"No; it is a charming prospect to me, for I love to teach, and I can't leave anything to luck. God helps those who help themselves, mother says, and I want to give the girls an easier time than I have had; so I shall get my tools ready, and fit myself to do good work when the job comes to me," answered Jenny, with such a decided air that the French lady glanced back at her, wondering if a quarrel was going on between the demoiselles.
"What do you mean by tools?" asked Ethel, turning from the gay bonnets to a ravishing display of bonbons in the next window.
"Professor Homer said one day that a well-stored mind was a tool-chest with which one could carve one's way. Now, my tools are knowledge, memory, taste, the power of imparting what I know, good manners, sense, and—patience," added Jenny, with a sigh, as she thought of the weary years spent in teaching little children the alphabet.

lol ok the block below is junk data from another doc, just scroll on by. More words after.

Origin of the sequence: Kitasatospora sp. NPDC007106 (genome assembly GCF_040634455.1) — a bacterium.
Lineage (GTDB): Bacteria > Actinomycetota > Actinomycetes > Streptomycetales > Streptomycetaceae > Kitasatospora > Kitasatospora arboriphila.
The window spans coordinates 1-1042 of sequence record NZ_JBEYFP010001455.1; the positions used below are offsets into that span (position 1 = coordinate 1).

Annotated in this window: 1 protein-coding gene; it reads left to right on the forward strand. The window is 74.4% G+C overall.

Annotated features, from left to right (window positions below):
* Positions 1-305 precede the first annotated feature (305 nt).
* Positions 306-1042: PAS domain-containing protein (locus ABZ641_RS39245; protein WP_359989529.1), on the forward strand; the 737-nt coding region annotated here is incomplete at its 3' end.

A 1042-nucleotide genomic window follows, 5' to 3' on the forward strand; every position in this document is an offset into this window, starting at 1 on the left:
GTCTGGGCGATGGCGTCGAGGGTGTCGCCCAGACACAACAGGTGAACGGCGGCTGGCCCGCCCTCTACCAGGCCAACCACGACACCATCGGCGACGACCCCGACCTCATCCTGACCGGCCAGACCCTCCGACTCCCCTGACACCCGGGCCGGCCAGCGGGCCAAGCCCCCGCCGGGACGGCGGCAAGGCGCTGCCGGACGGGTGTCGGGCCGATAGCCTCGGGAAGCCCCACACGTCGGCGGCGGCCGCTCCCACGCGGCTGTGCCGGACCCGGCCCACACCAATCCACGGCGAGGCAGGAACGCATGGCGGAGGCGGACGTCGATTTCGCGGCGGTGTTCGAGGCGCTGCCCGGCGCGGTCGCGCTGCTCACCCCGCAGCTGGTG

Ethel took the sigh to herself, well knowing that she had been a trial, especially of late, when she had insisted on Jane's company because her own French was so imperfect as to be nearly useless, though at home she had flattered herself that she knew a good deal. Her own ignorance of many things had been unpleasantly impressed upon her lately, for at Madame Dene's Pension there were several agreeable English and French ladies, and much interesting conversation went on at the table, which Jenny heartily enjoyed, though she modestly said very little. But Ethel, longing to distinguish herself before the quiet